There is a lot of evidence out there to suggest that it is the brain which is the limiting factor when it comes to physical performance, not the body. It is my interest and research in the psychology of endurance which has allowed me to understand where my limits lie and how I can push them or get close to them. The “Central Governor” theory by Tim Noakes for instance, outlines how your brain will cause you to slow down before you reach your physiological max. Physiologist Samuele Marcora has a similar theory. Essentially the brain has the overriding say on how far you are going to be able to push yourself on any given day. On the back of my research, I have been able to use techniques to tap into higher levels of endurance and self-motivation. Self-talk for instance is a useful one. It’s been shown in numerous studies to increase performance and is a great coping strategy for when things get tough. I also use a goal setting technique. Breaking the run into smaller, manageable chunks and focussing on those alone, one at a time, is a really helpful way of getting through. Setting mini targets and smashing those takes away from the enormity of the challenge ahead of you.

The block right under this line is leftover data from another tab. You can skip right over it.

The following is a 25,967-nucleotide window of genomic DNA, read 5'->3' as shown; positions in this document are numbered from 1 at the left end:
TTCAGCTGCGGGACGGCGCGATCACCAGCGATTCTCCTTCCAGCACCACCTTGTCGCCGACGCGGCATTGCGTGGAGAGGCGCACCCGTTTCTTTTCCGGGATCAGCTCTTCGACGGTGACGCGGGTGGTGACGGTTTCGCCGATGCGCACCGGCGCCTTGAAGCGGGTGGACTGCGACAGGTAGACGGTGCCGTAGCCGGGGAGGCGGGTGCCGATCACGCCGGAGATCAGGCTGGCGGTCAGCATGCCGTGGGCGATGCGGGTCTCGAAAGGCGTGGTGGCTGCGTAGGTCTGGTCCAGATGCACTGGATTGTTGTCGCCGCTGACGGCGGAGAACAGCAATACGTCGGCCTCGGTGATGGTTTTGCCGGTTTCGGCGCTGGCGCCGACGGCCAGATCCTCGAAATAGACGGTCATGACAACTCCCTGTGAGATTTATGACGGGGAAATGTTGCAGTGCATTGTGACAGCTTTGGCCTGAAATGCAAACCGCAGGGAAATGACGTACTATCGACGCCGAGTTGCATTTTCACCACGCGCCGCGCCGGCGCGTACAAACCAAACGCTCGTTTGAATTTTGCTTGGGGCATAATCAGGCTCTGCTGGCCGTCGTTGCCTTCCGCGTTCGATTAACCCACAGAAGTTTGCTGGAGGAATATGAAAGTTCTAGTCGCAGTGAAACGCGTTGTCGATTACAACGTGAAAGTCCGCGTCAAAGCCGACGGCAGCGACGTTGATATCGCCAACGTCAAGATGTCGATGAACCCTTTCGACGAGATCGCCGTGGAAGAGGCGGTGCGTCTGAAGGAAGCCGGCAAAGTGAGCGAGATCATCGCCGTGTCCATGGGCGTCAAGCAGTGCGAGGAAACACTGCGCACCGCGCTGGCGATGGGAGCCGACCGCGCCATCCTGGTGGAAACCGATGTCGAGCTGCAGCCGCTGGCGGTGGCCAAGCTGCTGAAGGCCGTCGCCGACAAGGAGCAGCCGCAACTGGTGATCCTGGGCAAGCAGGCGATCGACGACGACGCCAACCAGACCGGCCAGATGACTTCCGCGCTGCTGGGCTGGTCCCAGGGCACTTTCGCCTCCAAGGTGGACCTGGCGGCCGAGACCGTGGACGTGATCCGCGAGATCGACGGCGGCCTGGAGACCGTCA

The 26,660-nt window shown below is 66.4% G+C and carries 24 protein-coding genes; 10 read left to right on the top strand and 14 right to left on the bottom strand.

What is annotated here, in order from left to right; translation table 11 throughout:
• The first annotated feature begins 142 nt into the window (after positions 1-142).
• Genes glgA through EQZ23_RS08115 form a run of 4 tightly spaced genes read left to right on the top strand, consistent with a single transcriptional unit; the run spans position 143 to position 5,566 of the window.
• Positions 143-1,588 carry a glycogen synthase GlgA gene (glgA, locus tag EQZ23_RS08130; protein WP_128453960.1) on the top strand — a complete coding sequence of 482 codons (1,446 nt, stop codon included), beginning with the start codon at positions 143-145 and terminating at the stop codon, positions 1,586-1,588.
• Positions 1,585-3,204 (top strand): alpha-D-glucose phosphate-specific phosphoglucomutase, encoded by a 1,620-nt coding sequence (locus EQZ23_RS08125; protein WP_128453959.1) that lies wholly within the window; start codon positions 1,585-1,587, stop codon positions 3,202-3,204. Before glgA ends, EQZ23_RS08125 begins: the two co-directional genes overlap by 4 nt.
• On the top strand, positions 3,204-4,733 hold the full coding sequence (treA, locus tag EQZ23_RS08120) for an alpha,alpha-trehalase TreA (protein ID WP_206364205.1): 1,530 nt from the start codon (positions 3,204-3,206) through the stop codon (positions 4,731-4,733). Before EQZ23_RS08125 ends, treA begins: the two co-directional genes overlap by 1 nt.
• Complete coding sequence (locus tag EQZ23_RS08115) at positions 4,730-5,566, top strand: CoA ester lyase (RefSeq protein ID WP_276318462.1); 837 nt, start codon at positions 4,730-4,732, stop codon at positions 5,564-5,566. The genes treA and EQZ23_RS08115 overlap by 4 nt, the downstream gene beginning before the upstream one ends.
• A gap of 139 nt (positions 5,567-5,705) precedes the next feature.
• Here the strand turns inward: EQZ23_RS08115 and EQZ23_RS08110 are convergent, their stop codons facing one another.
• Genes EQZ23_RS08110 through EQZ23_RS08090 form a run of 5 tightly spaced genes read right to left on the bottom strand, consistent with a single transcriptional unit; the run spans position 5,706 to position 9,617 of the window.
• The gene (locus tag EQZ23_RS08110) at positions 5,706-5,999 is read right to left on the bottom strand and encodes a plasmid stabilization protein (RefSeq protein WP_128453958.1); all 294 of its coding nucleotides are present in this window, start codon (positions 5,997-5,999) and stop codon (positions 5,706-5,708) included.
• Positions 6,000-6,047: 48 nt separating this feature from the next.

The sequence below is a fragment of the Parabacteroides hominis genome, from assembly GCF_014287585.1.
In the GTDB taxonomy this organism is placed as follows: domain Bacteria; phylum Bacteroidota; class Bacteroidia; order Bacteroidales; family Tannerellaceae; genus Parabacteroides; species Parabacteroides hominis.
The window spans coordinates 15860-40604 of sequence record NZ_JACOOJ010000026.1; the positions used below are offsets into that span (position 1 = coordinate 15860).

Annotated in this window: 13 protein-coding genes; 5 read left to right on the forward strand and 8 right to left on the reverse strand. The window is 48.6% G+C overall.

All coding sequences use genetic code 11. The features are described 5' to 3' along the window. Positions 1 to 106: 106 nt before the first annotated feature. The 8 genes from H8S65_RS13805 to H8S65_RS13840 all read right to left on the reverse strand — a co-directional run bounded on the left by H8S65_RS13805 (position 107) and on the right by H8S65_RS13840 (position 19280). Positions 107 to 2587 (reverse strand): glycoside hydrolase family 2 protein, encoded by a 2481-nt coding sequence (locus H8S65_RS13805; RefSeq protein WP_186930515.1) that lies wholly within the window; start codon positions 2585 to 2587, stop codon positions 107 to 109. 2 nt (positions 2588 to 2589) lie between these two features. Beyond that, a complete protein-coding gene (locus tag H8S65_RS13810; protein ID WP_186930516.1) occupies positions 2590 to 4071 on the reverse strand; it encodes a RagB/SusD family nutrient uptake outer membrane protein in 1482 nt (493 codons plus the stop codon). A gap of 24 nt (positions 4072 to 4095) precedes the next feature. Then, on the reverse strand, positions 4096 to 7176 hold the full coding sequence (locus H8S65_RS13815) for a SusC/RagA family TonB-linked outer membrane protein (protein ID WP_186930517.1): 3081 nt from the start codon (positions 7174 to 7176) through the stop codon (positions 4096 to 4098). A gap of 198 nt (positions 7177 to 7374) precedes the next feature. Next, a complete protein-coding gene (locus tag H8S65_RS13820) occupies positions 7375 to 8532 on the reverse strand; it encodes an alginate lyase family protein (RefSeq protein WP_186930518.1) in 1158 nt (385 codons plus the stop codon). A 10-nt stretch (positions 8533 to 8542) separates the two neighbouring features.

Being able to push my limits to the max has resulted in some incredible experiences. One of the races I am most proud of is when I ran from Glasgow to Skye for charity, raising £22,000. The Ben Nevis Ultra in 2017 was also an incredible experience because six months of training all came together on the day and everything went to plan. My family friends were all at the finish line too, so it was really cool to share that experience with them. This year, I have my eye on the Tor de Geants – a 330km race with 28,000m of climbing around Valley Aosta, in Italy. I’m really looking forward to this race, to see if I can be competitive over this distance.
Having competed over many years now, I think I really understand a lot about endurance and pushing your body to the max. I do try to pass on a lot of what I know through my work as an endurance running coach. When it comes to racing and pushing themselves, I remind my students how important the brain is in the process and how sports psychology can help them push a bit harder. Improving stamina and endurance in running terms requires consistency in training and a gradual progression. And when you truly push your endurance limits, you see what you are capable of achieving. As William James – a psychologist I find particularly insightful – said, “beyond the very extreme of fatigue and distress, we may find amounts of ease and power we never dreamed ourselves to own; sources of strength never taxed at all because we never push through the obstruction.”
Endurance racing isn’t for everyone, and some people think I’m crazy when I tell them what I do, but I just laugh it off. For me it’s a personal journey and I am not looking to impress people or show off – it’s about getting out there, having fun and creating memories.
To read about Donnie’s recent record breaking completion of the Ramsay Round, click here.